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Vertex Provides Update on Ongoing Phase 3 Program for VX-661 in Combination with Ivacaftor for the Treatment of Cystic Fibrosis
-Results from Part A of Phase 3 study in people with a mutation that results in minimal cystic fibrosis transmembrane conductance regulator (CFTR) protein function do not support continuation of the study-
-Enrollment complete in Phase 3 study in people with two copies of the F508del mutation-
-Enrollment expected to be completed in September in Phase 3 study in people with one F508del mutation and one residual function mutation-
"While we recognize that people with CF with minimal function mutations
have a form of the disease that is particularly difficult to treat, we
believed it was important to evaluate whether a dual combination of
VX-661 and ivacaftor could provide some benefit to these patients given
they do not today have a medicine to treat the cause of their disease,"
The VX-661 Phase 3 program includes four Phase 3 studies in multiple different groups of people with CF who have at least one copy of the F508del mutation. The studies are evaluating VX-661 dosed as 100 mg once daily (QD) in combination with ivacaftor dosed as 150 mg every 12 hours (q12h). These studies include people with CF with the following mutations:
- Two Copies of the F508del Mutation: In August, Vertex completed enrollment in a study evaluating 24 weeks of treatment with VX-661 in combination with ivacaftor in approximately 500 people with CF who have two copies of the F508del mutation. Data from this study are expected in the first half of 2017.
- One Copy of the F508del Mutation and a Second Mutation that Results in Residual CFTR Function: In September, Vertex expects to complete enrollment in a study evaluating VX-661 in combination with ivacaftor in approximately 200 people with residual function mutations. The crossover study includes two 8-week dosing periods, separated by an 8-week washout period. The study includes an arm of ivacaftor monotherapy, in addition to an arm evaluating VX-661 in combination with ivacaftor and a placebo arm. Data from this study are expected in the first half of 2017.
- One Copy of the F508del Mutation and a Second Mutation that Results in a Gating Defect in the CFTR Protein: Enrollment is ongoing in a study designed to evaluate VX-661 in combination with ivacaftor in people with gating mutations that have been shown to be responsive to ivacaftor alone. The study is expected to enroll approximately 200 patients and is evaluating 8 weeks of treatment with VX-661 in combination with ivacaftor. Enrollment is expected to complete in late 2016 or early 2017.
- One Copy of the F508del Mutation and a Second Mutation that Results in Minimal CFTR Function: In April, Vertex completed enrollment of approximately 150 people in Part A of a two-part study evaluating people with mutations that result in minimal CFTR function. A planned interim futility analysis was conducted by the study's independent DSMB after at least 8 weeks of dosing to determine whether to stop the study or to continue the study and initiate enrollment in Part B. The analysis showed that the combination of VX-661 and ivacaftor did not result in a pre-specified improvement in lung function. The DSMB recommended that Vertex stop the study and not initiate enrollment in Part B. There were no safety concerns noted in the DSMB's review of the data. Vertex plans to close this study based on the recommendation of the DSMB, and patients from Part A of the study who enrolled in the long-term extension study will be transitioned off the combination of VX-661 and ivacaftor.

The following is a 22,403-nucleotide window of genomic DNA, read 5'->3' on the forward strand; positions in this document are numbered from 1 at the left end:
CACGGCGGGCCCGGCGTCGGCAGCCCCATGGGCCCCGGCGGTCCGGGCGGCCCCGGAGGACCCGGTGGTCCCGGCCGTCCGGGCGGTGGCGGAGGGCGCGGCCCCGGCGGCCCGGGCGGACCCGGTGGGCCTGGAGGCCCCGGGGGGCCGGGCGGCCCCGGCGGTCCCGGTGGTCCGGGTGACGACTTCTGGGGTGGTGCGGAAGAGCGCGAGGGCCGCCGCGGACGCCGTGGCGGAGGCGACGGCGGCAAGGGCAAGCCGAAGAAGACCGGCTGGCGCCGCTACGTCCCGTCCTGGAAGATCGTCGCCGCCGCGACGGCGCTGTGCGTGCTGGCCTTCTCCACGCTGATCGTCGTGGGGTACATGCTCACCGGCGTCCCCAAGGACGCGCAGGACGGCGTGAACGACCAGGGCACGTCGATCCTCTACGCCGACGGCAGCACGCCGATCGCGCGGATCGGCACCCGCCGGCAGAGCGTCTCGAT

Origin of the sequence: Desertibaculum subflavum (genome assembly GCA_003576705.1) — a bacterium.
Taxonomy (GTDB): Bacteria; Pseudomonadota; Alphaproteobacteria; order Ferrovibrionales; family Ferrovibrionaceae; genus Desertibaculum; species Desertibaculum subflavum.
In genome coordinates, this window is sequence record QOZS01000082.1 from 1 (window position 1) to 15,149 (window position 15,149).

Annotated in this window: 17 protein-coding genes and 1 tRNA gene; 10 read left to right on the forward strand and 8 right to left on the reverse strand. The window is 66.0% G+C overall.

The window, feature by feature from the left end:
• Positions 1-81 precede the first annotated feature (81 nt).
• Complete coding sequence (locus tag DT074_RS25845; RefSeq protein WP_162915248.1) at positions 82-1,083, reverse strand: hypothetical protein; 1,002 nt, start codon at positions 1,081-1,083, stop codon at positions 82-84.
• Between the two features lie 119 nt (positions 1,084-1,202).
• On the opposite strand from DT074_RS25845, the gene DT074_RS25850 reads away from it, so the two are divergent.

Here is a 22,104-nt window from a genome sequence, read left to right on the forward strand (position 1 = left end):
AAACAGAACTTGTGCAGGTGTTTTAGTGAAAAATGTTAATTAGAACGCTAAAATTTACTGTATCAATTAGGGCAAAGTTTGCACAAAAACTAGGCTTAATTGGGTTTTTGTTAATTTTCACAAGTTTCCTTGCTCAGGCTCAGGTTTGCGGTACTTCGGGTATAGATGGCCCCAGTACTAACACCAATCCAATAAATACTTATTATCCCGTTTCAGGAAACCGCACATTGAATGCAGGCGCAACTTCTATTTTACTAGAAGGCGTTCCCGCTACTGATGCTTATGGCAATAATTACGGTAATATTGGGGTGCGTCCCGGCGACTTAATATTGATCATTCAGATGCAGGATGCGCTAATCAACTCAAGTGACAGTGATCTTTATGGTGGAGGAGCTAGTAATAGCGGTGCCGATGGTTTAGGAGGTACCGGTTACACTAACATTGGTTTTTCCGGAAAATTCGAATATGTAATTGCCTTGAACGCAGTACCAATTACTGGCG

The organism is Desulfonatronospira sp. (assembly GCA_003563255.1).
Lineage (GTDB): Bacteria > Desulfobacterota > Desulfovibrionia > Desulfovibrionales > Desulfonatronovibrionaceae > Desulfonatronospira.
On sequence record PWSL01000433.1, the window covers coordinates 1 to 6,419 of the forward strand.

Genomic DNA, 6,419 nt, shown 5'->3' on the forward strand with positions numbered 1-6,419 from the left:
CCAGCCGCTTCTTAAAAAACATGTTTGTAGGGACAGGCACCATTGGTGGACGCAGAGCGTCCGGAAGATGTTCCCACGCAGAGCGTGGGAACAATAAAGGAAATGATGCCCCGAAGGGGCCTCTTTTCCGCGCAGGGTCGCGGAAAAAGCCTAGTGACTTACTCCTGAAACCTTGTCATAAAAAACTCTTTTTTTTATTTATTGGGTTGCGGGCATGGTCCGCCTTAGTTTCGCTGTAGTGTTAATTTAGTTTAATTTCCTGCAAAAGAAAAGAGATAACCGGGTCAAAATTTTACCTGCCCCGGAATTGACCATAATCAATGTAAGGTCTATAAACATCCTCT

Vertex plans to submit a New Drug Application (NDA) to the
About Cystic Fibrosis
Cystic fibrosis is a rare, life-shortening genetic disease affecting approximately 75,000 people in North America, Europe and Australia. Today, the median predicted age of survival for a person with CF is between 34 and 47 years, but the median age of death remains in the mid-20s.
CF is caused by a defective or missing CFTR protein resulting from mutations in the CFTR gene. Children must inherit two defective CFTR genes — one from each parent — to have CF. There are more than 1,900 known mutations in the CFTR gene. Some of these mutations, which can be determined by a genetic, or genotyping test, lead to CF by creating non-working or too few CFTR protein at the cell surface. The defective function or absence of CFTR proteins in people with CF results in poor flow of salt and water into and out of the cell in a number of organs, including the lungs. This leads to the buildup of abnormally thick, sticky mucus that can cause chronic lung infections and progressive lung damage.
Vertex is a global biotechnology company that aims to discover, develop and commercialize innovative medicines so people with serious diseases can lead better lives. In addition to our clinical development programs focused on cystic fibrosis, Vertex has more than a dozen ongoing research programs aimed at other serious and life-threatening diseases.
Founded in 1989 in
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